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Food Environ Virol ; 14(4): 364-373, 2022 Dec.
Article in English | MEDLINE | ID: covidwho-1943286


Development of lab-on-a-chip (LOC) system based on integration of reverse transcription loop-mediated isothermal amplification (RT-LAMP) and microfluidic technology is expected to speed up SARS-CoV-2 diagnostics allowing early intervention. In the current work, reverse transcriptase quantitative polymerase chain reaction (RT-qPCR) and RT-LAMP assays were performed on extracted RNA of seven wastewater samples from COVID-19 hotspots. RT­LAMP assay was also performed on wastewater samples without RNA extraction. Current detection of SARS-CoV-2 is mainly by RT-qPCR of ORF (ORF1ab) and N genes so we targeted both to find the best target gene for SARS-CoV-2 detection. We also performed RT-LAMP with/without RNA extraction inside microfluidic device to target both genes. Positivity rates of RT-qPCR and RT-LAMP performed on extracted RNA were 100.0% (7/7) and 85.7% (6/7), respectively. RT-qPCR results revealed that all 7 wastewater samples were positive for N gene (Ct range 37-39), and negative for ORF1ab, suggesting that N gene could be the best target gene for SARS-CoV-2 detection. RT-LAMP of N and ORF (ORF1a) genes performed on wastewater samples without RNA extraction indicated that all 7 samples remains pink (negative). The color remains pink in all microchannels except microchannels which subjected to RT-LAMP for targeting N region after RNA extraction (yellow color) in 6 out of 7 samples. This study shows that SARS-CoV-2 was successfully detected from wastewater samples using RT-LAMP in microfluidic chips. This study brings the novelty involving the use of wastewater samples for detection of SARS-CoV-2 without previous virus concentration and with/without RNA extraction.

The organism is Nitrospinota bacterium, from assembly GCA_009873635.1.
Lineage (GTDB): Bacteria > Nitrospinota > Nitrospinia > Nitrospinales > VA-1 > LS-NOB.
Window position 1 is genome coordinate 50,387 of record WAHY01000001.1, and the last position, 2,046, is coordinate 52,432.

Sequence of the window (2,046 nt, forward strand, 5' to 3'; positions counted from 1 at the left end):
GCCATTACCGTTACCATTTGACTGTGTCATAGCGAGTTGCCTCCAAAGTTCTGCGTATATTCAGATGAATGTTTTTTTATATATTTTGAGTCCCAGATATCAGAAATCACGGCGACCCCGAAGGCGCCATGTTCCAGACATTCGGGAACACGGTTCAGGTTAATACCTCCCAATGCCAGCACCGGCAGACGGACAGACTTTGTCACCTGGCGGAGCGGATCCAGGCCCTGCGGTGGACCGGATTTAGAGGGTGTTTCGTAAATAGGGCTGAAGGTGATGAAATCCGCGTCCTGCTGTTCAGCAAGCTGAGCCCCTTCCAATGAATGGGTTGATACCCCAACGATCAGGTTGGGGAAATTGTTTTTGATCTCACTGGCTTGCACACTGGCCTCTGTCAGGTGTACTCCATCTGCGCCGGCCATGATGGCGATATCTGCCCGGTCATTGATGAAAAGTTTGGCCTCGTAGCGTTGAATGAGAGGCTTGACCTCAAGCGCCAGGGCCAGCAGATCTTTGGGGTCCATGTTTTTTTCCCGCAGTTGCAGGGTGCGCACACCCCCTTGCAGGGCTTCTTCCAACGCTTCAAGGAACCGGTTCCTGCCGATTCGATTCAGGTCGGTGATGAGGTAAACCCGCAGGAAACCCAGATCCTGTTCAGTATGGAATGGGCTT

COVID-19 , SARS-CoV-2 , Humans , SARS-CoV-2/genetics , Wastewater , COVID-19/diagnosis , COVID-19 Testing , Point-of-Care Systems , Microfluidics , Sensitivity and Specificity , RNA
J Microbiol Immunol Infect ; 54(2): 175-181, 2021 Apr.
Article in English | MEDLINE | ID: covidwho-634058


Coronavirus disease-19 (COVID-19) caused by the severe acute respiratory syndrome coronavirus-2 (SARS-CoV-2) is now a pandemic threat. This virus is supposed to be spread by human to human transmission. Cellular angiotensin-converting enzyme 2 (ACE2) is the receptor of SARS-CoV-2 which is identical or similar in different species of animals such as pigs, ferrets, cats, orangutans, monkeys, and humans. Moreover, a recent study predicted that dogs might be secondary hosts during the evolution of SARS-CoV-2 from bat to human. Therefore, there is a possibility of spreading SARS-CoV-2 through domestic pets. There are now many reports of SARS-CoV-2 positive cases in dogs, cats, tigers, lion, and minks. Experimental data showed ferrets and cats are highly susceptible to SARS-CoV-2 as infected by virus inoculation and can transmit the virus directly or indirectly by droplets or airborne routes. Based on these natural infection reports and experimental data, whether the pets are responsible for SARS-CoV-2 spread to humans; needs to be deeply investigated. Humans showing clinical symptoms of respiratory infections have been undergoing for the COVID-19 diagnostic test but many infected people and few pets confirmed with SARS-CoV-2 remained asymptomatic. In this review, we summarize the natural cases of SARS-CoV-2 in animals with the latest researches conducted in this field. This review will be helpful to think insights of SARS-CoV-2 transmissions, spread, and demand for seroprevalence studies, especially in companion animals.

COVID-19/transmission , COVID-19/virology , Host Specificity , SARS-CoV-2 , Zoonoses/transmission , Zoonoses/virology , Animals , Host Microbial Interactions , Humans , Pandemics , Pets/virology , Phylogeny , SARS-CoV-2/classification , SARS-CoV-2/genetics , SARS-CoV-2/isolation & purification , Species Specificity